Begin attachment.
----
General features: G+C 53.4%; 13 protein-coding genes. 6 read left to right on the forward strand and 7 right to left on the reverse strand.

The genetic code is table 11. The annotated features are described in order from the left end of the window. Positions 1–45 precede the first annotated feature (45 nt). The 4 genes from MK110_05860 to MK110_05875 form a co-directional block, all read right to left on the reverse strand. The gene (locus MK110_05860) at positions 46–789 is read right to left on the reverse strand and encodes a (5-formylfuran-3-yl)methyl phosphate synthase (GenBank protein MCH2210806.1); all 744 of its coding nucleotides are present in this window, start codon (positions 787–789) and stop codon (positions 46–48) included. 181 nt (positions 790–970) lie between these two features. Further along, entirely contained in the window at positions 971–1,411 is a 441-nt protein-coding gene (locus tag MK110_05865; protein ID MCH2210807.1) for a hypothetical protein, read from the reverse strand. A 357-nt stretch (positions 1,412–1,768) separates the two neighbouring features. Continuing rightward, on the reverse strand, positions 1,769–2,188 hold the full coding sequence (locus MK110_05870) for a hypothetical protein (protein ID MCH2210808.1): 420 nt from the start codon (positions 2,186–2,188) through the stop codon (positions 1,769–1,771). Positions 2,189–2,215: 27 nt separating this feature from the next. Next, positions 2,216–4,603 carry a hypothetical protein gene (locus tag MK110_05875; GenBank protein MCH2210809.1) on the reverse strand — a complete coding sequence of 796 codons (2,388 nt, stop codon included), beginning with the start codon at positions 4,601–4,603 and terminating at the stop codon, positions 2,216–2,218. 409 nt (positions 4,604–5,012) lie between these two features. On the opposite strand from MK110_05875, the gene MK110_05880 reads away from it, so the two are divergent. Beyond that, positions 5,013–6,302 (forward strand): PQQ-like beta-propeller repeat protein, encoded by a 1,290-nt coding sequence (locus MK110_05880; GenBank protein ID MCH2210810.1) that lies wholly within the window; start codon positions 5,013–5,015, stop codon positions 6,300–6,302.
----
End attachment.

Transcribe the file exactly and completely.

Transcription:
General features: G+C 53.4%; 13 protein-coding genes. 6 read left to right on the forward strand and 7 right to left on the reverse strand.

The genetic code is table 11. The annotated features are described in order from the left end of the window. Positions 1–45 precede the first annotated feature (45 nt). The 4 genes from MK110_05860 to MK110_05875 form a co-directional block, all read right to left on the reverse strand. The gene (locus MK110_05860) at positions 46–789 is read right to left on the reverse strand and encodes a (5-formylfuran-3-yl)methyl phosphate synthase (GenBank protein MCH2210806.1); all 744 of its coding nucleotides are present in this window, start codon (positions 787–789) and stop codon (positions 46–48) included. 181 nt (positions 790–970) lie between these two features. Further along, entirely contained in the window at positions 971–1,411 is a 441-nt protein-coding gene (locus tag MK110_05865; protein ID MCH2210807.1) for a hypothetical protein, read from the reverse strand. A 357-nt stretch (positions 1,412–1,768) separates the two neighbouring features. Continuing rightward, on the reverse strand, positions 1,769–2,188 hold the full coding sequence (locus MK110_05870) for a hypothetical protein (protein ID MCH2210808.1): 420 nt from the start codon (positions 2,186–2,188) through the stop codon (positions 1,769–1,771). Positions 2,189–2,215: 27 nt separating this feature from the next. Next, positions 2,216–4,603 carry a hypothetical protein gene (locus tag MK110_05875; GenBank protein MCH2210809.1) on the reverse strand — a complete coding sequence of 796 codons (2,388 nt, stop codon included), beginning with the start codon at positions 4,601–4,603 and terminating at the stop codon, positions 2,216–2,218. 409 nt (positions 4,604–5,012) lie between these two features. On the opposite strand from MK110_05875, the gene MK110_05880 reads away from it, so the two are divergent. Beyond that, positions 5,013–6,302 (forward strand): PQQ-like beta-propeller repeat protein, encoded by a 1,290-nt coding sequence (locus MK110_05880; GenBank protein ID MCH2210810.1) that lies wholly within the window; start codon positions 5,013–5,015, stop codon positions 6,300–6,302.